Structure of Ceramide-1-Phosphate at the Air-Water Solution Interface in the Absence and Presence of Ca2+

TitleStructure of Ceramide-1-Phosphate at the Air-Water Solution Interface in the Absence and Presence of Ca2+
Publication TypeJournal Article
Year of Publication2009
AuthorsKooijman EE, Vaknin D, Bu W, Joshi L, Kang SW, Gericke A, Mann EK, Kumar S
Journal TitleBiophysical Journal
Date Published03/18
ISBN Number0006-3495
Accession NumberISI:000266376700017
Keywordsbrewster-angle, ceramide 1-phosphate, charged interfaces, cytosolic phospholipase a(2), domains, lipid monolayers, membrane-structure, phase-transitions, phosphatidic-acid, sphingomyelin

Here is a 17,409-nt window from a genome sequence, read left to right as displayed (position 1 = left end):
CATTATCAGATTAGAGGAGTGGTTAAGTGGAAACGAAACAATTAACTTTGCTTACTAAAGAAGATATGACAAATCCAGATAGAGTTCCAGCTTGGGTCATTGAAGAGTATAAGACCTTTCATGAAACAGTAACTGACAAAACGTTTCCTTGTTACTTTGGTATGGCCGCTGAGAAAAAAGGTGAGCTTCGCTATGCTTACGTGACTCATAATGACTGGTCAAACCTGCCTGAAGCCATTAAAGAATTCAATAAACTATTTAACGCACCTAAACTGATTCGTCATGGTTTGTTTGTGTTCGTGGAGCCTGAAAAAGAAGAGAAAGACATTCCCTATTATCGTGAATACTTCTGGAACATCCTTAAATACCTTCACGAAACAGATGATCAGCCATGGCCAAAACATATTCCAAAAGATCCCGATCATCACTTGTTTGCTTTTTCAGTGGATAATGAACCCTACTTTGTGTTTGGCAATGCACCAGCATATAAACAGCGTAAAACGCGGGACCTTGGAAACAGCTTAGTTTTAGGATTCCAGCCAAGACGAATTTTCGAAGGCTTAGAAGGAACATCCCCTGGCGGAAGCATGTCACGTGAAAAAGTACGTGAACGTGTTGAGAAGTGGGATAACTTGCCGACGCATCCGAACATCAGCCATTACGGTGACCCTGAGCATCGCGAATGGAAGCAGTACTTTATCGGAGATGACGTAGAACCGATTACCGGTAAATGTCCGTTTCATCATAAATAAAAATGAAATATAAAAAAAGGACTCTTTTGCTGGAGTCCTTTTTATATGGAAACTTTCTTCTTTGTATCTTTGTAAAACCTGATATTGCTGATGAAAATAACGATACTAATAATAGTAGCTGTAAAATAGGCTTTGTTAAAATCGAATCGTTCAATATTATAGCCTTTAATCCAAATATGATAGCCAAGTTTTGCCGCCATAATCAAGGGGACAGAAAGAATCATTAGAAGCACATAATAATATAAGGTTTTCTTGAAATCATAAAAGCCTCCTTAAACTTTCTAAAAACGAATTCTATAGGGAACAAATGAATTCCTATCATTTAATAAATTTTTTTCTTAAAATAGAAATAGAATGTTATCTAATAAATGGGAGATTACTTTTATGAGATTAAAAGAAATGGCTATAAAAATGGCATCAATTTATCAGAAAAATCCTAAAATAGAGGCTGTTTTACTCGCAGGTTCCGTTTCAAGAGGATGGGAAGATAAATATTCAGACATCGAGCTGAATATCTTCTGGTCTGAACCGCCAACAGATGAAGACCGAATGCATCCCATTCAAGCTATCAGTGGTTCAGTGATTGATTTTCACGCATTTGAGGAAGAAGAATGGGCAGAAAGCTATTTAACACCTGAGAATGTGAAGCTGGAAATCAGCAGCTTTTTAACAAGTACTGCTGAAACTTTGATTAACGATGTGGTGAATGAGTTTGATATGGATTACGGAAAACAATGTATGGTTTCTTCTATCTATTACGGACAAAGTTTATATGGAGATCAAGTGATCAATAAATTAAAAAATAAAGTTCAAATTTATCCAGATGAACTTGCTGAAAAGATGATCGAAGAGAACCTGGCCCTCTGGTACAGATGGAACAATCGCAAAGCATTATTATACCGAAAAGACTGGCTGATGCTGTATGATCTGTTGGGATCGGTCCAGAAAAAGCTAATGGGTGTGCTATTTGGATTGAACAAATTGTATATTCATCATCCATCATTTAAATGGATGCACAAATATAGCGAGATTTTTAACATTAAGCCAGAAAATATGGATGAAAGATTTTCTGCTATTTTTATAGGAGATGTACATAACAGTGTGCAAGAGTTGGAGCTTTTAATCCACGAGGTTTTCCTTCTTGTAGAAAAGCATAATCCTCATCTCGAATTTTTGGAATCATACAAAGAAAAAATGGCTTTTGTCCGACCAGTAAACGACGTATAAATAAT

Ceramide-1-phosphate, the phosphorylated form of ceramide, gained attention recently due to its diverse intracellular roles, in particular in inflammation mediated-by cPLA(2 alpha). However, surprisingly little is known about the physical chemical properties of this lipid and its potential impact on physiological function. For example, the presence of Ca2+ is indispensable for the interaction of Cer-1-P with the C2 domain of cPLA(2 alpha). We report on the structure and morphology of Cer-1-P in monomolecular layers at the air/water solution interface in the absence and presence of Ca2+ using diverse biophysical techniques, including synchrotron x-ray reflectivity and grazing angle diffraction, to gain insight into the role and function of Cer-1-P in biomembranes. We show that relatively small changes in pH and the presence of monovalent cations dramatically affect the behavior of Cer-1-P. On pure water Cer-1-P forms a solid monolayer despite the negative charge of the phosphomonoester headgroup. In contrast, pH 7.2 buffer yields a considerably less solid-like monolayer, indicating that charge-charge repulsion becomes important at higher pH. Calcium was found to bind strongly to the headgroup of Cer-1-P even in the presence of a 100-fold larger Na+ concentration. Analysis of the x-ray reflectivity data allowed us to estimate how much Ca2+ is bound to the headgroup, similar to 0.5 Ca2+ and similar to 1.0 Ca2+ ions per Cer-1-P molecule for the water and buffer subphase respectively. These results can be qualitatively understood based on the molecular structure of Cer-1-P and the electrostatic/hydrogen-bond interactions of its phosphomonoester headgroup. Biological implications of our results are also discussed.

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